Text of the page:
Migrants at Wright College respite shelter hope to soon depend on themselves: ‘We want to work’

Emanuel Garzon and his family were among hundreds of asylum-seekers who sought shelter at a Chicago police station after arriving in the city this month.

Now, Garzon and his wife, Carolina, and their 2-year-old son, Emanuel Jr., are among 300 immigrants staying at a temporary shelter set up for the summer at Wilbur Wright College on the Northwest Side.

Garzon said he hopes his family can find a more permanent home soon and get permission to work so they can start to depend on themselves.

"We want to work, and for our children to study," said Garzon, 25. "Now that we are here we have to take advantage of that opportunity."

That was a sentiment shared by other immigrants who were enjoying the summer-like temperatures on campus Tuesday. Families gathered on blankets in the shade, drinking water or enjoying ice cream treats as children chased each other around trees.

On May 19, the Chicago Sun-Times disclosed that 400 asylum-seekers could be housed at Wilbur Wright College’s gymnasium starting June 1 — and remain on the campus until Aug. 1 — to relieve the pressure on Chicago police stations where immigrants have been sleeping.

Local Ald. Nick Sposato (38th) then hosted a community meeting at the North Side campus, 4300 N. Narragansett Ave., that grew heated at times as Dunning residents aired their concerns about security, the exploding cost of the migrant crisis and how long the college would be used as a "respite center."

Sposato said he was not at all concerned that the administration of Mayor Brandon Johnson had moved hundreds of migrants onto the campus days earlier than planned.

"That was the only thing they communicated with me about," Sposato said Tuesday.

"They just said, `We’re gonna try to get ’em in this past weekend. And I’m like, ‘OK. Whatever.’ … I’m OK that they moved ’em in early and getting ’em out of the police stations that much sooner. I’m not necessarily OK about the whole thing. I mean — it’s a very complicated issue."

Mercedes Diaz, 27, who is at the shelter with her husband, Javier Aponte, 30, and their 1-year-old daughter, Ana, said everything is very well-organized in the gym, where they sleep on cots. There isn’t any real privacy in there, but each family has its own area that is clearly marked off with tape.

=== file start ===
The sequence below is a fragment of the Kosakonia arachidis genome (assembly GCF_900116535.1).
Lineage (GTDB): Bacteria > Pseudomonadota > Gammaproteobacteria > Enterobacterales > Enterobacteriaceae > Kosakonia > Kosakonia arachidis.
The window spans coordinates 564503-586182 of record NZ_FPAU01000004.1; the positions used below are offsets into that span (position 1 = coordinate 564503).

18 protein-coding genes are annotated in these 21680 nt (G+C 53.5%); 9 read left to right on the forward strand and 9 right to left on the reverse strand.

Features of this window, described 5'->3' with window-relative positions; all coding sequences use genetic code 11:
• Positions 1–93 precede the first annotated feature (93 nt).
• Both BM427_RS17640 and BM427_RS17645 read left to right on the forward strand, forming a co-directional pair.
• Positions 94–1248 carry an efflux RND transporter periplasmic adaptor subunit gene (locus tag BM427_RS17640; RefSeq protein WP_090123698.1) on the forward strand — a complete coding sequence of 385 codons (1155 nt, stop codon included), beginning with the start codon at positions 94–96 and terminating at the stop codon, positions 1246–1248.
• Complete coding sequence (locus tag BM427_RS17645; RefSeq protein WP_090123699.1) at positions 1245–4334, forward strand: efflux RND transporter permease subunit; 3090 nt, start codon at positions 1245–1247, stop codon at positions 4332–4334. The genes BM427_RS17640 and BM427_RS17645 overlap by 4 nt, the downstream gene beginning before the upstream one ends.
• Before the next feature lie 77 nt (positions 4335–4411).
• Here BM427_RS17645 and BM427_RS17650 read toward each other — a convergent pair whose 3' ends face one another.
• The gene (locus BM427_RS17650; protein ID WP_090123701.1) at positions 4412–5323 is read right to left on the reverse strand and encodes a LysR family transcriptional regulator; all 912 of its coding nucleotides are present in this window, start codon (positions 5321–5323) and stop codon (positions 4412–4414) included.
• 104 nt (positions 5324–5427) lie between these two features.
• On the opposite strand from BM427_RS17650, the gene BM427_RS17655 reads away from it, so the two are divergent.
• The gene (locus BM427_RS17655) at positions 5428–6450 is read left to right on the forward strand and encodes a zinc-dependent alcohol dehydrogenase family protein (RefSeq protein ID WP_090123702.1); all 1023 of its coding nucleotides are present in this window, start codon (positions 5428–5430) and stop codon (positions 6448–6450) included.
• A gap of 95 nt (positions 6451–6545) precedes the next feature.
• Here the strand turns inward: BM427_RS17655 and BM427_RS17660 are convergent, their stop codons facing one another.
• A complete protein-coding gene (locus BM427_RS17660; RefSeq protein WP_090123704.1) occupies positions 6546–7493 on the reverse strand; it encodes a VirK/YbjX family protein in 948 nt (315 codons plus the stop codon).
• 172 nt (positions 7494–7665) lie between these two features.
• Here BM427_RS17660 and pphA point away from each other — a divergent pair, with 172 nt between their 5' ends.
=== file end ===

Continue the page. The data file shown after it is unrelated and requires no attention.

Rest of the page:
She said security is in place to make sure nothing gets stolen, and volunteers have been kind to them. The food is nothing special, Diaz said, but she’s grateful for the help her family has received.

Diaz said her family was told it could take up to a month to find them a room at a more permanent location. When that happens the first thing they will do is try to find work, any work.

"Whatever it is, cleaning bathrooms, babysitting, you start from zero. It can be anything, I just want to work," Diaz said. "To get out of here and get a job. Maybe get a house and depend on ourselves."

Her husband added "something that you can say I’m earning with the sweat off my brow."


Community members concerned for the well-being of the asylum-seekers stopped by to drop off food, clothes, water, ice and other essentials.

Elodie Torres, 58, said she’s been by several times to hand out water and other supplies.

"I’m from the neighborhood, I graduated from here, and I know there’s been a lot of negativity around this, but when people need help you got to come out and help, regardless of what the situation is," Torres said.

Sposato said he’s worried about the endgame — that is, the promise that the 400 migrants will be gone in two months.

"My main concern is Aug. 1 is gonna come, and they’re not gonna be gone. I just don’t see ’em finding shelter for these people that fast," Sposato said.

Since last August, Chicago has taken in nearly 10,000 migrants. Sposato said he firmly believes asylum-seekers, many of them from Central America, came to the United States to "make a better life" for their families.

"They’re not here to sponge off of America or pillage the community. … [But] the only way we can help ’em is by saying, ‘OK. You can go to work now.’"

Sposato demanded an ironclad guarantee that not a single police officer would be taken away from the Jefferson Park District to provide security at Wright. With 1,700 police vacancies, he argued, the Far Northwest Side district was already down dozens of officers.

So far, so good.

A squad car parked outside the college over the long holiday weekend included officers from the 1st District. And private security guards were hired to protect the migrants. The only question is whether there are enough guards.

"I talked to some security experts, and they said there should be one security [guard] for every 75 to 100 people," Sposato said. "I never got any confirmation that they do have four or five security over there for the 400 of ’em."

At Wednesday's City Council meeting there will be a vote on whether to allocate $51 million in surplus money to housing for migrants